Catastrophising is when we allow our imaginations to run wild towards the many potential negative outcomes that may occur because of the first ‘bad thing’ we imagine IS going to happen.  This too is usually imagined. Here’s an example:   What if I fail that exam?  If I do, my parents will be disappointed, my peers may ridicule me, and I’ll lose my job, my livelihood, my apartment.  I’ll end up homeless, or will have to move back in with my parents.  I’ll be declared bankrupt, I’ll never be able to work in my field again.

I think you get it.

If this sounds familiar, then find someone to share your catastrophic story with.  Whilst catastrophizing out loud may be irritating for those around you, it is healthier than keeping it all in your head.  Ask someone just to listen or question – they needn’t fix.  As you begin to speak, you will hear yourself, soon you’ll be able to differentiate fact from fiction, thus calming your mind and body and returning to a calm place where you have choices.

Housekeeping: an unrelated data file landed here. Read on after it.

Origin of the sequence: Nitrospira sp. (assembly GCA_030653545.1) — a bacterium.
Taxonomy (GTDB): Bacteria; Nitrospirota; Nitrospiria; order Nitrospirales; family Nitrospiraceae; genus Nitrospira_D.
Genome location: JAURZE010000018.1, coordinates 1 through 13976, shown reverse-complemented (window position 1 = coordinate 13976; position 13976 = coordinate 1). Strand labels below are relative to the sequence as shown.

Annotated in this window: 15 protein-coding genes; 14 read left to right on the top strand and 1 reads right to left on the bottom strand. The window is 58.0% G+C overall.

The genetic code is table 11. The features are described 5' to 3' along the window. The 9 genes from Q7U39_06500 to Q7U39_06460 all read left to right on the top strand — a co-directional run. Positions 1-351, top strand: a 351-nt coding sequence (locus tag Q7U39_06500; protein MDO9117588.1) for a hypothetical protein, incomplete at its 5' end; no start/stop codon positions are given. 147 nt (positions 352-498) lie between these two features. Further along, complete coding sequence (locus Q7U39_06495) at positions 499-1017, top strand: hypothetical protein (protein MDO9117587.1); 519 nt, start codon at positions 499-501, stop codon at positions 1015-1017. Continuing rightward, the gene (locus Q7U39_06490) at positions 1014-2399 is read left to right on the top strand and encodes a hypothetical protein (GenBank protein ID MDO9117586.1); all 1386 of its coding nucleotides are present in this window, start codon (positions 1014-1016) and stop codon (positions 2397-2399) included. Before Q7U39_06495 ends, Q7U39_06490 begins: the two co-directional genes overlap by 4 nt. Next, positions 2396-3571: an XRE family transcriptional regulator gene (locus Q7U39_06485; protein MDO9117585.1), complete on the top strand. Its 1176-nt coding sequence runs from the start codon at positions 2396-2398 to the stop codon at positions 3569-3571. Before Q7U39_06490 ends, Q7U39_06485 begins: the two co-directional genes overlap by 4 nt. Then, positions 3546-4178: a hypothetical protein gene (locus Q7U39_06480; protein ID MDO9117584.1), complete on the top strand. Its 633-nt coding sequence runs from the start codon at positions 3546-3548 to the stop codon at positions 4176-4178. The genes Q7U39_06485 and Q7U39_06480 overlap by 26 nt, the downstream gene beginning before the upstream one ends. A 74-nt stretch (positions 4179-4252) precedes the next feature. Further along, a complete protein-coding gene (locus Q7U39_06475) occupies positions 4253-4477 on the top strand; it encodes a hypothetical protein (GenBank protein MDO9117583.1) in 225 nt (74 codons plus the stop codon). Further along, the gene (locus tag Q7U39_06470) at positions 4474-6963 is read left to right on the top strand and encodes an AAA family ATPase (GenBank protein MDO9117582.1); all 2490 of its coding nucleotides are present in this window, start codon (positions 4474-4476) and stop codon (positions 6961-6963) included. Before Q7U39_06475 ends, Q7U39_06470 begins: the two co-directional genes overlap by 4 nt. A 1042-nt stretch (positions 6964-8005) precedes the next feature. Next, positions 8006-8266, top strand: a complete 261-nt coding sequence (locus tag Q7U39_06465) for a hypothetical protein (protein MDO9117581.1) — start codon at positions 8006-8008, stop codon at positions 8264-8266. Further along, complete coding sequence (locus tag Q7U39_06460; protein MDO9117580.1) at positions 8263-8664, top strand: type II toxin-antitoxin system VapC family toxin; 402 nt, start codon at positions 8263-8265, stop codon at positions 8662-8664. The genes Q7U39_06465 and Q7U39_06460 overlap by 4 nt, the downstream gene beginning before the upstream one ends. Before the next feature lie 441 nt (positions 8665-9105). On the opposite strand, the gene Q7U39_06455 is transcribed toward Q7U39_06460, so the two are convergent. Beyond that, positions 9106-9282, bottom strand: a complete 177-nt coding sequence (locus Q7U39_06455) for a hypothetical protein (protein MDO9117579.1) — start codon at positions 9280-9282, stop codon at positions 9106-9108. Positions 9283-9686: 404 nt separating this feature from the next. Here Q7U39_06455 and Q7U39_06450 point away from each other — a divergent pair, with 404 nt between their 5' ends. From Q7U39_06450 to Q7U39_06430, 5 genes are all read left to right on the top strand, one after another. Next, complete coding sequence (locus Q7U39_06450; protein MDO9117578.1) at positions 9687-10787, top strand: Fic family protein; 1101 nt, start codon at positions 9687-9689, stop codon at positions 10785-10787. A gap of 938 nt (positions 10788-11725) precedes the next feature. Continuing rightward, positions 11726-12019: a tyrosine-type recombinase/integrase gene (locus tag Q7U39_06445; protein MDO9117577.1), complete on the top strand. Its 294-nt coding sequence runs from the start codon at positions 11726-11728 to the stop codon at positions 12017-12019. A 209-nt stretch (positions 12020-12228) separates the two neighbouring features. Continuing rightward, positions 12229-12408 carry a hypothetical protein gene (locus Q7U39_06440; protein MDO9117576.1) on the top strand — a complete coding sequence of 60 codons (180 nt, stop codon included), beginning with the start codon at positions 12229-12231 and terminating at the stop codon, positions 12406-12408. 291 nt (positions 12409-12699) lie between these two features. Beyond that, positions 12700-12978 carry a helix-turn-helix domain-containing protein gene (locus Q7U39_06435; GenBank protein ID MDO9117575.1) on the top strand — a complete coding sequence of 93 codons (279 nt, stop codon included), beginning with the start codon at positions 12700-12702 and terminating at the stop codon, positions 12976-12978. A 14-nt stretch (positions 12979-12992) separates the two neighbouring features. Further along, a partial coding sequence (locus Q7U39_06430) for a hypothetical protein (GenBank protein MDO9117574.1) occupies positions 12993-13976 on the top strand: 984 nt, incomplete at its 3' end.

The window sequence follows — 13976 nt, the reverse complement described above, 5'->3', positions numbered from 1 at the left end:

If this happens in the middle of the night.  Start by switching the light on.  If there’s no one to talk to, write it down.  All of it.  You’ll soon be back in dreamland.



It’s true:  What we see in others, already exists in us.  When you see something you like about someone, it’s able to resonate because it’s already in you.  When it’s something that disturbs you, again, become aware that, (as much as you wish to reject it) it’s already a part of you. (Also known as a blind spot). Judging one’s self is probably one of the cruelest ways we punish ourselves.   Yet we can’t stop ourselves. Or can we?

When we make a mistake or feel like we’re not good enough, rather than berate ourselves, the invitation is to become curious as to what this is about, and why am I so angry, upset or irritated with myself.  Then be nice.  Yup, be kind to yourself.  Beneath the issue lies an emotion or a limiting belief.  Once you’re able to name this, you’ll have the opportunity to contemplate the real issue. Like an onion, it has many layers and requires deep and difficult work.